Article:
is auto-feeding links to twitter spammy?

Cross-posting is useful where it genuinely adds value but sometimes it’s just plain spammy. That, at least, is the conclusion I’ve drawn on the use of automated cross-posting to and from blogs and social networking services.

For the past month or so I’ve been automatically posting links to twitter every time I update my blog. I’ve found it really useful as a way to drive traffic and have been getting at least a dozen, sometimes many more, click throughs from twitter to my blog each day.

Last week I realised, as I was switching back and forth between twitter and facebook on my mobile, that I kept reading the same updates from the same people but on different services. And that most of those updates weren’t updates at all, but automated links coming from twitterfeed or other automated services that link shovel to and from blogs and social networking services. The more I thought about it, the more I started to feel that this – and I’m guilty of it too – is a bit spammy. So I asked:


A dozen of my twitter followers have responded thus far with one third of those (4) saying that, yes, it’s link spam. The other 2/3 (8) each gave a more qualified response but all generally agreed that, where the link it to a genuine post (as opposed to, for example, a links post from AND where the tweet provides some context, such links CAN be a useful way of finding content.

I think the key here is user expectations. People who chose to follow me don’t expect a tweet every time I sneeze and it’s not fair to shovel links their way using automated cross-posting. However, there may very well be people who do want an update every time I update my blog(s) and, for them, I’m going to set up a separate public feed.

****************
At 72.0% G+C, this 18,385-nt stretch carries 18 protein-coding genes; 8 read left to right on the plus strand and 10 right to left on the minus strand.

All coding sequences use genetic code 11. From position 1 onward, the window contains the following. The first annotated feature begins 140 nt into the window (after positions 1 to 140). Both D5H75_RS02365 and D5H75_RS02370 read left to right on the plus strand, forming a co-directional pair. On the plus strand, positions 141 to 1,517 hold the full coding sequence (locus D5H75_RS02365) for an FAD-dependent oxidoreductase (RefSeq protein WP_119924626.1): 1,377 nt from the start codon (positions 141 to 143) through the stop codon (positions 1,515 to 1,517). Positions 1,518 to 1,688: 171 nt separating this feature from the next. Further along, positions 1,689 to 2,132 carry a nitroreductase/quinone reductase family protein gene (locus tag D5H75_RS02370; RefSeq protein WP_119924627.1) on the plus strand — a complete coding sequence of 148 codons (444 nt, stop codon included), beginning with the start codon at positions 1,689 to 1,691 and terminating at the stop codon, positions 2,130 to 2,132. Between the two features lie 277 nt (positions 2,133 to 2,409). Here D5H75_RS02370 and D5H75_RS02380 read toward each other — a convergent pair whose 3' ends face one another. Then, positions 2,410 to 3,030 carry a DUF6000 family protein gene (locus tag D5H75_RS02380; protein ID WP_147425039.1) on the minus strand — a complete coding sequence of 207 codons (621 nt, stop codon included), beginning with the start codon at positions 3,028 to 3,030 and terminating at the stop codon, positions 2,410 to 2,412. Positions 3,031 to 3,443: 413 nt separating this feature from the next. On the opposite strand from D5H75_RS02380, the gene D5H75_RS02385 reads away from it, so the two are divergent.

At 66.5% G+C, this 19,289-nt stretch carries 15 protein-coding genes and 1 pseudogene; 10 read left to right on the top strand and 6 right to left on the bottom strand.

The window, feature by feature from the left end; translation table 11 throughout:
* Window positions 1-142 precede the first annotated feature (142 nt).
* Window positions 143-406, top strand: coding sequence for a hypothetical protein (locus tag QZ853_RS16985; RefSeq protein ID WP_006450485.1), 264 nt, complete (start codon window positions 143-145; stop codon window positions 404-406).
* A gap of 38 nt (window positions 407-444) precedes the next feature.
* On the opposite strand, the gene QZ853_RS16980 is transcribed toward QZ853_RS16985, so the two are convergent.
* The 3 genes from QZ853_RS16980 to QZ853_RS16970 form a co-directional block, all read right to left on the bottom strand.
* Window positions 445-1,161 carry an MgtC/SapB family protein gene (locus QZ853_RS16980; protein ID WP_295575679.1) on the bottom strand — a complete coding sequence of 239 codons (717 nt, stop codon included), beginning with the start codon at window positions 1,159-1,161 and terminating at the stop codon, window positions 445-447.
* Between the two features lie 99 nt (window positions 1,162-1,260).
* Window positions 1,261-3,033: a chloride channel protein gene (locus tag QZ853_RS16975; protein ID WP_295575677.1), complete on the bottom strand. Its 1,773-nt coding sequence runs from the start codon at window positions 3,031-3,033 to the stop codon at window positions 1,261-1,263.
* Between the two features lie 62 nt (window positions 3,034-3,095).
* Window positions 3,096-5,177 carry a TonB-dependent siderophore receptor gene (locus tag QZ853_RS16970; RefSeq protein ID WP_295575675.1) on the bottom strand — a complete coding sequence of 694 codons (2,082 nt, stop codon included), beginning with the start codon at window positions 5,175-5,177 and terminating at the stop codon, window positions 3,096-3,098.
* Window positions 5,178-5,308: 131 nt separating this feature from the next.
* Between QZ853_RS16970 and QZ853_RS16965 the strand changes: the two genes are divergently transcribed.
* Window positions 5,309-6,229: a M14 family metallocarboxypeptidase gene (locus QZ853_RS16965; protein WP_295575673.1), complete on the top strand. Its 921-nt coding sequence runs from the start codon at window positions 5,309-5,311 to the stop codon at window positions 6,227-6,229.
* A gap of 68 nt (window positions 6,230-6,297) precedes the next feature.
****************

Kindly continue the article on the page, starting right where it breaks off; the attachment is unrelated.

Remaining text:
1. I only tend to follow people I know in real life (or very well across the web) on twitter, so it’s the more personal conversation I use – that said I’m increasingly irritated with all the social-media cross-posting I’m coming into contact with.
    The Facebook status, pulled from a twitter auto-announcing a blog post generated from links is not what I want form these services. And I get the feed of it at each stage.
    If someone is expanding on the post at a more personal level fine, but the auto-posting is little more than background noise – for me anyway.

  2. “However, there may very well be people who do want an update every time I update my blog(s) and, for them, I’m going to set up a separate public feed.”
    Not to be sarcastic, but isn’t that why someone (at least parts why) someone invented RSS?
    I do as well try to explore new ways of “spreading my content”, but as you conclude with the auto-feeding to twitter, its just plain spamming. Because it doesn’t really have any relevance.

  3. Thanks, Jon and Chris, for taking the time to read and comment. Chris, you’re right, of course, that RSS does exactly this. But that said, how many times are you sitting there, reading through twitter, and see a tweet with a link that sounds interesting? I’m picking up a lot of good stuff this way and find it faster than RSS. Perhaps that’s just because I tend to dip in and out of my RSS but leave twitter open on my desktop all day (and read it on my phone when away from my desk).
    By the way, I agree with the respondents to my quick and totally unscientific poll – it’s the contextualised links that people have thought about posting that I find useful, not the automated stuff.

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